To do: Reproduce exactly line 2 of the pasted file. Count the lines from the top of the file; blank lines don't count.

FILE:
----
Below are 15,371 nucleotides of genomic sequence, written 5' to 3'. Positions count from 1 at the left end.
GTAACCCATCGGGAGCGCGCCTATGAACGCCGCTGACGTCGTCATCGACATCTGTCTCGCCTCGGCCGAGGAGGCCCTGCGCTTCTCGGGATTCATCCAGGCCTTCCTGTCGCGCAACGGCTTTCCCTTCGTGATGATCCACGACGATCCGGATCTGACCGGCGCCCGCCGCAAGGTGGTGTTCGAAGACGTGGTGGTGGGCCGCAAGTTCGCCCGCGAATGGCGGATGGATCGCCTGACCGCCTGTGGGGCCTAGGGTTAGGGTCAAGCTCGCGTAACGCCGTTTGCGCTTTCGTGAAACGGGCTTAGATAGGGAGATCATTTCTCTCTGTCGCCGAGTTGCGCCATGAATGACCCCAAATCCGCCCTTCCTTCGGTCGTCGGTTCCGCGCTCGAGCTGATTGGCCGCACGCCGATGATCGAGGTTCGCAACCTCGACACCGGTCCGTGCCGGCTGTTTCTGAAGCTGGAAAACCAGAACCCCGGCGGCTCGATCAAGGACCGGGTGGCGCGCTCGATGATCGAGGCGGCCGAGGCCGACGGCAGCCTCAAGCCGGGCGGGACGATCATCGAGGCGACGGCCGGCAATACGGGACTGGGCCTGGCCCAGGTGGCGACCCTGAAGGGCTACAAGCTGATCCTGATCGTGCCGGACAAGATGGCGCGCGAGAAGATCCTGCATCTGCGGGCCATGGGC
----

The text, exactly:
GTAACCCATCGGGAGCGCGCCTATGAACGCCGCTGACGTCGTCATCGACATCTGTCTCGCCTCGGCCGAGGAGGCCCTGCGCTTCTCGGGATTCATCCAGGCCTTCCTGTCGCGCAACGGCTTTCCCTTCGTGATGATCCACGACGATCCGGATCTGACCGGCGCCCGCCGCAAGGTGGTGTTCGAAGACGTGGTGGTGGGCCGCAAGTTCGCCCGCGAATGGCGGATGGATCGCCTGACCGCCTGTGGGGCCTAGGGTTAGGGTCAAGCTCGCGTAACGCCGTTTGCGCTTTCGTGAAACGGGCTTAGATAGGGAGATCATTTCTCTCTGTCGCCGAGTTGCGCCATGAATGACCCCAAATCCGCCCTTCCTTCGGTCGTCGGTTCCGCGCTCGAGCTGATTGGCCGCACGCCGATGATCGAGGTTCGCAACCTCGACACCGGTCCGTGCCGGCTGTTTCTGAAGCTGGAAAACCAGAACCCCGGCGGCTCGATCAAGGACCGGGTGGCGCGCTCGATGATCGAGGCGGCCGAGGCCGACGGCAGCCTCAAGCCGGGCGGGACGATCATCGAGGCGACGGCCGGCAATACGGGACTGGGCCTGGCCCAGGTGGCGACCCTGAAGGGCTACAAGCTGATCCTGATCGTGCCGGACAAGATGGCGCGCGAGAAGATCCTGCATCTGCGGGCCATGGGC